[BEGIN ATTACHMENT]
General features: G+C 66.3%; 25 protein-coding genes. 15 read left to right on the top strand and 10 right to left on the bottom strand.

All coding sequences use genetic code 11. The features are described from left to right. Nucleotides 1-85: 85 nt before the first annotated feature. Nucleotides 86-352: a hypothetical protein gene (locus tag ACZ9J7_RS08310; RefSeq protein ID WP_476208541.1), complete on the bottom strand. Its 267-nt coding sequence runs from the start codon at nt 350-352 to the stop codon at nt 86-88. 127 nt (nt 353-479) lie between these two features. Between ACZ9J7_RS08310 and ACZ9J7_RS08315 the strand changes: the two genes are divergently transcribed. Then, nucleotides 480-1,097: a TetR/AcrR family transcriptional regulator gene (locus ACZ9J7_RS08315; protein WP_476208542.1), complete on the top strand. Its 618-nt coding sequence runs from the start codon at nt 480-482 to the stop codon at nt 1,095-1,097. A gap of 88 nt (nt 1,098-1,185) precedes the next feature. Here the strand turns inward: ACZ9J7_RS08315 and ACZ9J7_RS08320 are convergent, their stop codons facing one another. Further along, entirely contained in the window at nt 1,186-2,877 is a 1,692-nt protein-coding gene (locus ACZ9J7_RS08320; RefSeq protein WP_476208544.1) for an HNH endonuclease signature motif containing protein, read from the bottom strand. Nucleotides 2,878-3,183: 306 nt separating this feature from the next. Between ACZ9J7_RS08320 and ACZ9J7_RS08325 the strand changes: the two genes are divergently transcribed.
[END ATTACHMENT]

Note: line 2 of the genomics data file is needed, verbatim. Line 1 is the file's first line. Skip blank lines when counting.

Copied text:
All coding sequences use genetic code 11. The features are described from left to right. Nucleotides 1-85: 85 nt before the first annotated feature. Nucleotides 86-352: a hypothetical protein gene (locus tag ACZ9J7_RS08310; RefSeq protein ID WP_476208541.1), complete on the bottom strand. Its 267-nt coding sequence runs from the start codon at nt 350-352 to the stop codon at nt 86-88. 127 nt (nt 353-479) lie between these two features. Between ACZ9J7_RS08310 and ACZ9J7_RS08315 the strand changes: the two genes are divergently transcribed. Then, nucleotides 480-1,097: a TetR/AcrR family transcriptional regulator gene (locus ACZ9J7_RS08315; protein WP_476208542.1), complete on the top strand. Its 618-nt coding sequence runs from the start codon at nt 480-482 to the stop codon at nt 1,095-1,097. A gap of 88 nt (nt 1,098-1,185) precedes the next feature. Here the strand turns inward: ACZ9J7_RS08315 and ACZ9J7_RS08320 are convergent, their stop codons facing one another. Further along, entirely contained in the window at nt 1,186-2,877 is a 1,692-nt protein-coding gene (locus ACZ9J7_RS08320; RefSeq protein WP_476208544.1) for an HNH endonuclease signature motif containing protein, read from the bottom strand. Nucleotides 2,878-3,183: 306 nt separating this feature from the next. Between ACZ9J7_RS08320 and ACZ9J7_RS08325 the strand changes: the two genes are divergently transcribed.